Riding past the Chicago Theater on my bus ride home is becoming detrimental to my wallet. Although I am religious in tracking the comings and goings of Chicago's theater scene, I seldom pay attention to the other forms of entertainment that come through the city on tour. There are only a handful of bands that I follow closely enough to want to see them in concert (Andrew Bird being the notable exception), and same generally holds true for comedians and other celebrities on speaking tours.
However, as I was sitting in the State Street traffic a week or so ago, I happened to notice Demetri Martin's name on the marquee for the Chicago Theater, in conjunction with TBS's Just for Laughs Comedy Festival. The Just for Laughs Festival, now in its second year in Chicago, brings major names in comedy from around the Anglophone world to the city for five days of performances during the summer. It's a great opportunity to catch your favorite stand-up act, or partake in some sort of unique comedic happening, and I was lucky enough to spot Martin's name on the roster this year. I've been a fan of his since he launched his Comedy Central show Important Things with Demetri Martin in 2009, when his good looks helped attract me to the show. His unique blend of stand up, clever use of props, comedic songs, and sketches held my attention, and I was sad when the show was canceled after two seasons.
The next day, after consulting with Justin about whether he'd be interested in going, I picked up some tickets on Ticketmaster (and was later bummed to find them on Hottix this morning for half-price, but I wasn't willing to take the risk at the time.) Once I looked into the show a little bit more, I was disappointed to find that Martin would mostly be emceeing, and that the bulk of the evening's entertainment would come from five other comics that he had hand-selected to showcase.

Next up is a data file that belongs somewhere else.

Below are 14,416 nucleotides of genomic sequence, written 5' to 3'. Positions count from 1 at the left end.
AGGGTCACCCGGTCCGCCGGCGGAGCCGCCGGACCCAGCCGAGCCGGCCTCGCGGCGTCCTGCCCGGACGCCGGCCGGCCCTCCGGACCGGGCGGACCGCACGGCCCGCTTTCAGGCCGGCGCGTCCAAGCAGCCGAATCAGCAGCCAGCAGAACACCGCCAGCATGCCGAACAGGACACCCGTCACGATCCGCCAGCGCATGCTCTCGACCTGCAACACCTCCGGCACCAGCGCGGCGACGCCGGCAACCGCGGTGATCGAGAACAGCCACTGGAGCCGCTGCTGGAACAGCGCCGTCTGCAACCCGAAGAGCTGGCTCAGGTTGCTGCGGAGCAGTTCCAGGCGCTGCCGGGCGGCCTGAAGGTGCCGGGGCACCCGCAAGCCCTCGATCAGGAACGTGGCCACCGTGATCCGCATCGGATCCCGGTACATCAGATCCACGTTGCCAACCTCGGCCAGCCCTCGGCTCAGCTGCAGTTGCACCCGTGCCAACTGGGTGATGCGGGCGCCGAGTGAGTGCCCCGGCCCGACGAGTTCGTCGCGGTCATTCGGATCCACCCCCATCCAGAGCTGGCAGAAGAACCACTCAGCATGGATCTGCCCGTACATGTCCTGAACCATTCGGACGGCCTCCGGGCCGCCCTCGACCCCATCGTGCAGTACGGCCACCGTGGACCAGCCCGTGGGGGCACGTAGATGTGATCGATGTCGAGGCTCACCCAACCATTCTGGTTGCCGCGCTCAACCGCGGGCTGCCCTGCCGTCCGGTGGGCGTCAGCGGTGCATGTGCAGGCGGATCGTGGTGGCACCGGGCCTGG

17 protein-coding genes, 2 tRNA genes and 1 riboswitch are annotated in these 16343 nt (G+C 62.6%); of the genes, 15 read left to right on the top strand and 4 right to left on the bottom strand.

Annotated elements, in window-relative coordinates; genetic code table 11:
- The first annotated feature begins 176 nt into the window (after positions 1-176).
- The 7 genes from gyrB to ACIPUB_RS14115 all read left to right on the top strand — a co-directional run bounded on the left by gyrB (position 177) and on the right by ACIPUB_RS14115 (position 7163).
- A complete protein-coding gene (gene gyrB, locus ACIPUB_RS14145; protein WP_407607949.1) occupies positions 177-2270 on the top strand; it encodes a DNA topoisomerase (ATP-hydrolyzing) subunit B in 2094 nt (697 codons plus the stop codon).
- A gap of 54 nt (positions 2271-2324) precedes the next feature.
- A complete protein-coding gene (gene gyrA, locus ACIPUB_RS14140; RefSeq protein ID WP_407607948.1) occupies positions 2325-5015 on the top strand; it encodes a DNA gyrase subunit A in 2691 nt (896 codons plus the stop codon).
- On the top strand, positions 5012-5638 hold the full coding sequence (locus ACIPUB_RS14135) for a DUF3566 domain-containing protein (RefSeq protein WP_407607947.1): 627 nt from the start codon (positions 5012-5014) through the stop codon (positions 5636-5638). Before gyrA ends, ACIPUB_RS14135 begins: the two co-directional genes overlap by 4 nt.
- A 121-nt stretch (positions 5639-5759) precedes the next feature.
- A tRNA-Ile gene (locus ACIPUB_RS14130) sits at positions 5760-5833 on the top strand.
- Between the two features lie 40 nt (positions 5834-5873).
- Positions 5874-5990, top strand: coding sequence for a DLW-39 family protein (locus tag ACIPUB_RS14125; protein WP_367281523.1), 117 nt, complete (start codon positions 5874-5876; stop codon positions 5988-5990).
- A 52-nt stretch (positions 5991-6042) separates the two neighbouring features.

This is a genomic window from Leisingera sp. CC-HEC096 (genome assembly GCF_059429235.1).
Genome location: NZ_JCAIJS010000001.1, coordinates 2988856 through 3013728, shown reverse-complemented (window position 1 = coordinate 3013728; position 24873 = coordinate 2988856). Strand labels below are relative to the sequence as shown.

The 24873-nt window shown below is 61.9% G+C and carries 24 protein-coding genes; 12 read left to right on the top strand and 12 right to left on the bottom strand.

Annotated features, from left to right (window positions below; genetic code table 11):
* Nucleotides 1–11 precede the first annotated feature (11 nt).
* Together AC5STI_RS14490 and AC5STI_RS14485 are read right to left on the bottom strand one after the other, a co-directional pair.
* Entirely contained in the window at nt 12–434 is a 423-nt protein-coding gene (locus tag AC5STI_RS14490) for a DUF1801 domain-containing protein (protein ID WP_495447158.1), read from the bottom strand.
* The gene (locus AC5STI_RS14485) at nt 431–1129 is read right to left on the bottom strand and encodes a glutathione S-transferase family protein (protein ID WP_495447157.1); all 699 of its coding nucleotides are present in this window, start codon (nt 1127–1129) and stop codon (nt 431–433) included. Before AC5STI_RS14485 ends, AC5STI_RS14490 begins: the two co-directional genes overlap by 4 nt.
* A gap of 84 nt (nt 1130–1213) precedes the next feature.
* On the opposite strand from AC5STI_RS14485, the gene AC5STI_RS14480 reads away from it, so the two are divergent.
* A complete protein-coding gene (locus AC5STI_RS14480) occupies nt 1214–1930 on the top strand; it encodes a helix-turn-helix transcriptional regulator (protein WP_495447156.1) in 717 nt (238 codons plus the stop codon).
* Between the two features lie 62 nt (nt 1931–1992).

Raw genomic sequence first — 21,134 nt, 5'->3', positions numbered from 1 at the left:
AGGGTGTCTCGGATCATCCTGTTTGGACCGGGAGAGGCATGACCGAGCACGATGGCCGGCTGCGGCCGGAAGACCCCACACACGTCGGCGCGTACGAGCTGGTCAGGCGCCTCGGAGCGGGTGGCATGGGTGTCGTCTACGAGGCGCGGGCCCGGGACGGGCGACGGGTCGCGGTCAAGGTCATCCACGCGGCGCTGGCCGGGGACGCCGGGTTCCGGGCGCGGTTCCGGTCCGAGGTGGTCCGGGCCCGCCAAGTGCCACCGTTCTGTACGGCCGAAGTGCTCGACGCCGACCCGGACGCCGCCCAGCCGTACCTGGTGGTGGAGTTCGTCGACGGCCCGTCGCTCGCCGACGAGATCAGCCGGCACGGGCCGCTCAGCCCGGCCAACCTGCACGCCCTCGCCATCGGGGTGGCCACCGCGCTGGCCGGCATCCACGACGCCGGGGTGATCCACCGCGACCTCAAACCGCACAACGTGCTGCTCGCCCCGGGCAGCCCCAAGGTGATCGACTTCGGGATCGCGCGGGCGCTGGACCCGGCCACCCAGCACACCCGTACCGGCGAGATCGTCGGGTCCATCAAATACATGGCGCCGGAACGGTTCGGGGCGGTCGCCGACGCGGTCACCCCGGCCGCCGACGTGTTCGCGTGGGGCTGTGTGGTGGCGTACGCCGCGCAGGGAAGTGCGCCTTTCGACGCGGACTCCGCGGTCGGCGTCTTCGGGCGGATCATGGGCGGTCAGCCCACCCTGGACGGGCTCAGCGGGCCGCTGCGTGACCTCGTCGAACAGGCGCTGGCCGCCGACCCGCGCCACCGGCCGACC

Thankfully, it turned out that Martin did a set of his own to open the show, which was tight, well-edited, and above all things, funny. He didn't sing, or do any bits with drawing, both of which had been my favorite segments in Important Things,but it was still cool to see him do his stand-up act live. The remainder of the show featured a mix of unknown and fairly famous comedians, the most well-known being Kristen Schall of The Daily Show, and Paul F. Tompkins, formerly the host of Best Week Ever on VH1. Since they were the biggest names, their sets came at the end of the evening, however, they failed to provide the big finale that I think the show's organizers had expected.
As it was, the show gained momentum through the first three performers following Demetri Martin's opener, climaxing with the third comedian, Hannibal Buress who was the biggest surprise of the evening. Kumail Nanjiani was first, with a well-selected set that focused on race issues and the discrimination faced by Muslim-Americans. That he was able to take such a serious subject and make light of it was impressive, but I'd recently caught him on television and recognized many of the same jokes. It's nice that he brought us his best material, but I would have liked to have seen something different from him.